Use this URL to cite or link to this record in EThOS: https://ethos.bl.uk/OrderDetails.do?uin=uk.bl.ethos.815930
Title: The role of YAP in epidermal homeostasis and tumourigenesis
Author: Vincent-Mistiaen, Zoé I.
ISNI:       0000 0004 9359 0811
Awarding Body: UCL (University College London)
Current Institution: University College London (University of London)
Date of Award: 2020
Availability of Full Text:
Access from EThOS:
Full text unavailable from EThOS. Please try the link below.
Access from Institution:
Abstract:
The skin epidermis, a stratified squamous epithelium, is the main interface between the body and environment. A pool of resident progenitor keratinocytes continually renews this epithelium to maintain homeostasis in the face of constant physical, chemical and biological attacks. Furthermore, plasticity in the activity of these progenitor cells enables rapid wound healing to maintain barrier function. This flexibility is a double-edged sword, as many of the processes necessary for epithelial tissue repair are implicated in tumourigenesis. Indeed, epidermal carcinomas are the most common cancers worldwide, with incidence continuing to rise. The molecular mechanisms regulating epidermal progenitor cell fate, wound healing and tumour formation are not well understood. In this thesis, I highlight the central role of the transcriptional regulator YAP in these processes. I show that in normal skin, YAP is nuclear and transcriptionally active in basal layer progenitor cells and that this depends on contact with the basement membrane and consequent integrin-Src signalling. Thus, YAP couples progenitor cell adhesion to the basal extracellular matrix with the expression of genes involved in epidermal cell proliferation and hence skin renewal. I also show that nuclear YAP is elevated at the margin of healing wounds, where it stimulates proliferation; in the absence of YAP and its paralogue TAZ, cutaneous wound healing is impaired. However, pathological activation of YAP causes hyperproliferation of these basal layer cells, which can result in epidermal hyperplasia and squamous cell carcinoma (SCC). Indeed, YAP is widely expressed in human SCCs and overexpression of YAP drives SCC in mice. SCC can sometimes progress to a malignant metastatic subtype, characterised by atypical spindle-shaped mesenchymal cells, known as spindle cell SCC (spSCC). I find that whilst human spSCC is characterised by strongly nuclear YAP, epidermal-specific overexpression of activated YAP (NLSYAP- 5SA) in mice does not always cause spSCC, suggesting that another factor could be at play. It is thought that spSCC formation involves an epithelialmesenchymal transition (EMT), but the molecular mechanism is not understood. I noted that whilst SCCs can arise randomly throughout the skin, spSCCs develop at scratch wound sites. I report that EMT transcription factor ZEB1 is widely expressed in human and murine spSCCs, but not in SCCs. During normal wound healing YAP induces transient ZEB1 expression, whereas in the presence of constitutively active YAP, ZEB1 expression is sustained and a YAP-ZEB1 positive feedback loop drives spSCC formation. I propose that YAP synergises with the wound healing response to promote ZEB1-mediated EMT and metaplastic transformation of SCC to spSCC. Thus, YAP provides a link between epithelial damage and tissue repair, which can be hijacked by cancer. This could explain why spSCCs are so frequently associated with skin damage from trauma or UV radiation.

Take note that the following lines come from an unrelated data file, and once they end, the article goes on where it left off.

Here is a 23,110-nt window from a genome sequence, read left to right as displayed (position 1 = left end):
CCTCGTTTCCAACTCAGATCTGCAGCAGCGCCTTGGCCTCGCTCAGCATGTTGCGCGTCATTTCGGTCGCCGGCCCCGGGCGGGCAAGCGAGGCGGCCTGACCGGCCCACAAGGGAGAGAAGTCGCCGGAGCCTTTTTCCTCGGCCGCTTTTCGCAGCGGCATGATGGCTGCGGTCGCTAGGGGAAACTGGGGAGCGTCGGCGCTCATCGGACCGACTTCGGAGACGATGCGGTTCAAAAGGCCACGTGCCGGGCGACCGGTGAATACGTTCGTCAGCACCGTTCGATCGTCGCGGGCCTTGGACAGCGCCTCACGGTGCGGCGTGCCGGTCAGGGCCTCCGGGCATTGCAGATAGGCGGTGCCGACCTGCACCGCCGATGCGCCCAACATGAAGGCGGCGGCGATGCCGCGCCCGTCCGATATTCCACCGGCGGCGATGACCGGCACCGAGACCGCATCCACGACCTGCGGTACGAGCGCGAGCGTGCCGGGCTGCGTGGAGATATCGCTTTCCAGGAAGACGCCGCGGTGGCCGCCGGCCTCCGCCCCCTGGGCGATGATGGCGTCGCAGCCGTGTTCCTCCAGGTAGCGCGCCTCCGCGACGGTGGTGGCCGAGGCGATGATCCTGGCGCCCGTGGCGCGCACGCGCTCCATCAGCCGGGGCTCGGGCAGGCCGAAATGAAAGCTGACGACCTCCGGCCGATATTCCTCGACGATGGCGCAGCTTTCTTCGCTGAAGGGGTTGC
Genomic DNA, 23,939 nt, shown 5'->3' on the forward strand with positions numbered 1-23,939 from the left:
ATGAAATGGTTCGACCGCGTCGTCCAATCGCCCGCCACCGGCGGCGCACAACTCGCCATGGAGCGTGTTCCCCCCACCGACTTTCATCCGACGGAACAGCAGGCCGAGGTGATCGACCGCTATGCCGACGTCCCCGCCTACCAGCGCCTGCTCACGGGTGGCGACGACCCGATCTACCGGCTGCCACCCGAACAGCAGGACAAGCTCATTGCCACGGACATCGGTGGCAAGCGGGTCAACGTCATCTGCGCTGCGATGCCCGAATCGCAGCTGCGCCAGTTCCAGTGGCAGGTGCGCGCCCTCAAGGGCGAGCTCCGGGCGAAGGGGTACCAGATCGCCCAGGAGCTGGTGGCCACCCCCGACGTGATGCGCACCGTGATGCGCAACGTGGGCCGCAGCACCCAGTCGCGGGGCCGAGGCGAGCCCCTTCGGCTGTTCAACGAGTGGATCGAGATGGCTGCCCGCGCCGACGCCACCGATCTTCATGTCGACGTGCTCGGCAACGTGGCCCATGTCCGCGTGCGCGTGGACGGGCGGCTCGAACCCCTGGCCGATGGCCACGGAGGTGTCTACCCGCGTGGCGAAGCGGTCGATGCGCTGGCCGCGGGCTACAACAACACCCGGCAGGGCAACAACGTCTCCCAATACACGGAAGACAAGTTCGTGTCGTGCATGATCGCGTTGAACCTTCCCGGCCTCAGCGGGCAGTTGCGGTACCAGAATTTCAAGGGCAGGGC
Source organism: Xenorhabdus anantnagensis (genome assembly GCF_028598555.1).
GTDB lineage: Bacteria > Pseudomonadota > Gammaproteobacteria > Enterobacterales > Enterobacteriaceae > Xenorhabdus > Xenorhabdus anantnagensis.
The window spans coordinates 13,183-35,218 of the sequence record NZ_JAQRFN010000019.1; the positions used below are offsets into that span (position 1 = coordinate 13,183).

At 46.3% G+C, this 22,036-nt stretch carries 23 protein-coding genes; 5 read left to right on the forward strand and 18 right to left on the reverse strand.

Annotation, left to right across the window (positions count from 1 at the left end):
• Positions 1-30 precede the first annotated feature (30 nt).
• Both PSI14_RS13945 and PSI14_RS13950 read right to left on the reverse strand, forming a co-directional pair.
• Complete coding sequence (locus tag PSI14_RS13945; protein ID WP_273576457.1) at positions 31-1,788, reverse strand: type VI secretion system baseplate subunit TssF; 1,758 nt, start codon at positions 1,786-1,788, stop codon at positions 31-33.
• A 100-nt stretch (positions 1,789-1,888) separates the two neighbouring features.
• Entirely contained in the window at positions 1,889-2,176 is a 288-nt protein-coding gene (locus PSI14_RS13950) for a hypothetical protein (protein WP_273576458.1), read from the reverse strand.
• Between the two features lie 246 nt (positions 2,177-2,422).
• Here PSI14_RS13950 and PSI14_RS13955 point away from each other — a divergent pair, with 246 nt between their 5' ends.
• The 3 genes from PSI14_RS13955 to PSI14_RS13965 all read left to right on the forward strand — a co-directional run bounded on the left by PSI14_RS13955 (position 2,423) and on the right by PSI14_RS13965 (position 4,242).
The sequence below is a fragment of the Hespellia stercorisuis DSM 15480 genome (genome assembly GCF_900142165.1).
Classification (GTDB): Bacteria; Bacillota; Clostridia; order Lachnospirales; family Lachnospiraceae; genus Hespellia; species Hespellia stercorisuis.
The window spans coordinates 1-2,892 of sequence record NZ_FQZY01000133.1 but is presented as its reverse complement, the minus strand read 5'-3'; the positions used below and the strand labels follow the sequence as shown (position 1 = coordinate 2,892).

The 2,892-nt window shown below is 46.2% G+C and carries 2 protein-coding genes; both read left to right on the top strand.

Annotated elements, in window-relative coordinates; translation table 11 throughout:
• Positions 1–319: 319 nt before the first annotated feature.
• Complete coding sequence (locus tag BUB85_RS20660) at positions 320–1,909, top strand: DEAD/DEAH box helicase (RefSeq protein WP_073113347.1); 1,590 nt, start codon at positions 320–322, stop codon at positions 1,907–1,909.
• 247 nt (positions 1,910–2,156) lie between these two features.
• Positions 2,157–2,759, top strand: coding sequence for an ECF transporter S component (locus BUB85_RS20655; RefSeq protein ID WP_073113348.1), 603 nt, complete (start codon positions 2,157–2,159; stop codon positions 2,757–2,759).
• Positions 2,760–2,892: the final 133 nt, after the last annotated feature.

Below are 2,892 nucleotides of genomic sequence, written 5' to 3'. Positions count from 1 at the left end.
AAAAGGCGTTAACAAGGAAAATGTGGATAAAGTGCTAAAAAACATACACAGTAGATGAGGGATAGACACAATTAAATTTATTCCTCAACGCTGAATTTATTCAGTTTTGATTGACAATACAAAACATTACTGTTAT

Supervisor: Not available Sponsor: Not available
Qualification Name: Thesis (Ph.D.) Qualification Level: Doctoral
EThOS ID: uk.bl.ethos.815930  DOI: Not available
Share: